Return of the State? The G20, the Financial Crisis and Power in the World Economy
The Group of Twenty and the new world order it is meant to signify have prompted a wave of triumphalism around the world from those who, like French President Nicolas Sarkozy, bemoan the influences of ‘Anglo-Saxon capitalism’ and from neo-Marxists, who view the economic crisis as a harbinger of the resurgence of states over markets. A little over a decade ago, however, the late doyenne of international political economists, Susan Strange, wrote eloquently about the reasons why the state was in retreat, its structural power draining away in favour of markets. Have the intervening dozen years, with their recurrent crises in markets and corporate governance, demonstrated the need for a return of the state? This analysis of the G20 London communiquÃ©, using criteria that Strange advanced, suggests that far from asserting a return of the state, the G20 signifies its persistent weakness and concludes that the G20 leaders, at least, sense a more complex network of power relationships, and that structural power rests in the network.
If you experience problems downloading a file, check if you have the proper application to view it first. In case of further problems read the IDEAS help page. Note that these files are not on the IDEAS site. Please be patient as the files may be large.
As the access to this document is restricted, you may want to look for a different version under "Related research" (further below) or search for a different version of it.
Volume (Year): 24 (2012)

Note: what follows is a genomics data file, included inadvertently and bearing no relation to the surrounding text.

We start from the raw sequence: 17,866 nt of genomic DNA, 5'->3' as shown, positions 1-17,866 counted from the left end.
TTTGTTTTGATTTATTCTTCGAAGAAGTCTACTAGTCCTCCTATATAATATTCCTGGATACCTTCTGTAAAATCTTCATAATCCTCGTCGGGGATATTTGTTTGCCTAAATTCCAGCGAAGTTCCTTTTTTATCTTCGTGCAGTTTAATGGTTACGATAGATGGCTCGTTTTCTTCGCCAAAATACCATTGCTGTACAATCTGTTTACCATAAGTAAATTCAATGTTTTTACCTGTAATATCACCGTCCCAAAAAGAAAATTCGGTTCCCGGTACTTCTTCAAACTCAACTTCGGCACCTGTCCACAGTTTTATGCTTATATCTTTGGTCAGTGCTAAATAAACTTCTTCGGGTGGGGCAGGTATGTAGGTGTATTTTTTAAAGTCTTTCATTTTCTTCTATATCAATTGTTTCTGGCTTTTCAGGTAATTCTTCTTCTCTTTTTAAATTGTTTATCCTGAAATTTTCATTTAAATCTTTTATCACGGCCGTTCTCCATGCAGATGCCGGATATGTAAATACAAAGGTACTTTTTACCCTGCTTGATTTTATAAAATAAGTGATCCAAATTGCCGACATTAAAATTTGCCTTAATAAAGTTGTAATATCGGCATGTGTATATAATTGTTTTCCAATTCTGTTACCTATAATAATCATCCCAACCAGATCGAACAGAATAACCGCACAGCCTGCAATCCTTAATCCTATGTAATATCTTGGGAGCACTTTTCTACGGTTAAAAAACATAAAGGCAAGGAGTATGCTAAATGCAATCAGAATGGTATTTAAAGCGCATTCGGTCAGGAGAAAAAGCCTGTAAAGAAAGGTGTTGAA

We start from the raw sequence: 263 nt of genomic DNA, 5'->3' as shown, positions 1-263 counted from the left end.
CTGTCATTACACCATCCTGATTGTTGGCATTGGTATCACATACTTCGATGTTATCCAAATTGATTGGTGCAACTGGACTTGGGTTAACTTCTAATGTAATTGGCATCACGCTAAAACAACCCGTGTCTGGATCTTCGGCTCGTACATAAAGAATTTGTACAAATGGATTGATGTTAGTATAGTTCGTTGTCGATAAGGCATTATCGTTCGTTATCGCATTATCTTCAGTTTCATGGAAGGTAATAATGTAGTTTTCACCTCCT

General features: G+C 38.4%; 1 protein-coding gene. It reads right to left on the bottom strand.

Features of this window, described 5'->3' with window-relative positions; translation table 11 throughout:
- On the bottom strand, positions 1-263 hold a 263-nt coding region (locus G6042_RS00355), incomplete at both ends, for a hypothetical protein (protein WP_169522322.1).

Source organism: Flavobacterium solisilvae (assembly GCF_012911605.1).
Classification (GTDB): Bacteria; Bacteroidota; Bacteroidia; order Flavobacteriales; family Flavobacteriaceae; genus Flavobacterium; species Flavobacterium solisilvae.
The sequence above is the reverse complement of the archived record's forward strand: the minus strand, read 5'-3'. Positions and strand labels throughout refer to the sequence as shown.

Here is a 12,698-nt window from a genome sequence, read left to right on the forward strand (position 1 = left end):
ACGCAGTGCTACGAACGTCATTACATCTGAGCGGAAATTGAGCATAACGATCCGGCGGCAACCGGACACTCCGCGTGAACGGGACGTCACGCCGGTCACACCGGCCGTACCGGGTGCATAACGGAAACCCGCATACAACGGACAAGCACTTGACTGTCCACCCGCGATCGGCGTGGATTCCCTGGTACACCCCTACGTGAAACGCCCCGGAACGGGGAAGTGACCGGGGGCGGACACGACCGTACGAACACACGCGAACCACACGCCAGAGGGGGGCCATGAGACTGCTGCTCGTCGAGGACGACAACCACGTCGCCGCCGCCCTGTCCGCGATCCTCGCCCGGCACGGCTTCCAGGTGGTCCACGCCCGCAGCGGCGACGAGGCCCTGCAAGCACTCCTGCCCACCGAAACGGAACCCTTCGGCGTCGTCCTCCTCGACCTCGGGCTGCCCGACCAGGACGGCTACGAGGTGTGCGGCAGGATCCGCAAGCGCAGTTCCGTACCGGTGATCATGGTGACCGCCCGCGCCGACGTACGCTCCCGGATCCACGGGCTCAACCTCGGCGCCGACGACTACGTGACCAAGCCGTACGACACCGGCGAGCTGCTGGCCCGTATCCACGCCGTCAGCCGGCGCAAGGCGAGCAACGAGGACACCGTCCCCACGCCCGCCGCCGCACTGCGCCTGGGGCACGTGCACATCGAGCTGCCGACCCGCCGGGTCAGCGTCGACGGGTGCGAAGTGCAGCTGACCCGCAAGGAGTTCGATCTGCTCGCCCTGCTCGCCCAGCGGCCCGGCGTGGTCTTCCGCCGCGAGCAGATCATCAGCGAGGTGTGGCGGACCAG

Issue (Month): 2 (April)
|Contact details of provider:|| Web page: http://www.tandfonline.com/CRPE20|
|Order Information:||Web: http://www.tandfonline.com/pricing/journal/CRPE20|
When requesting a correction, please mention this item's handle: RePEc:taf:revpoe:v:24:y:2012:i:2:p:289-302. See general information about how to correct material in RePEc.
For technical questions regarding this item, or to correct its authors, title, abstract, bibliographic or download information, contact: (Michael McNulty)
If you have authored this item and are not yet registered with RePEc, we encourage you to do it here. This allows to link your profile to this item. It also allows you to accept potential citations to this item that we are uncertain about.
If references are entirely missing, you can add them using this form.
If the full references list an item that is present in RePEc, but the system did not link to it, you can help with this form.
If you know of missing items citing this one, you can help us creating those links by adding the relevant references in the same way as above, for each refering item. If you are a registered author of this item, you may also want to check the "citations" tab in your profile, as there may be some citations waiting for confirmation.
Please note that corrections may take a couple of weeks to filter through the various RePEc services.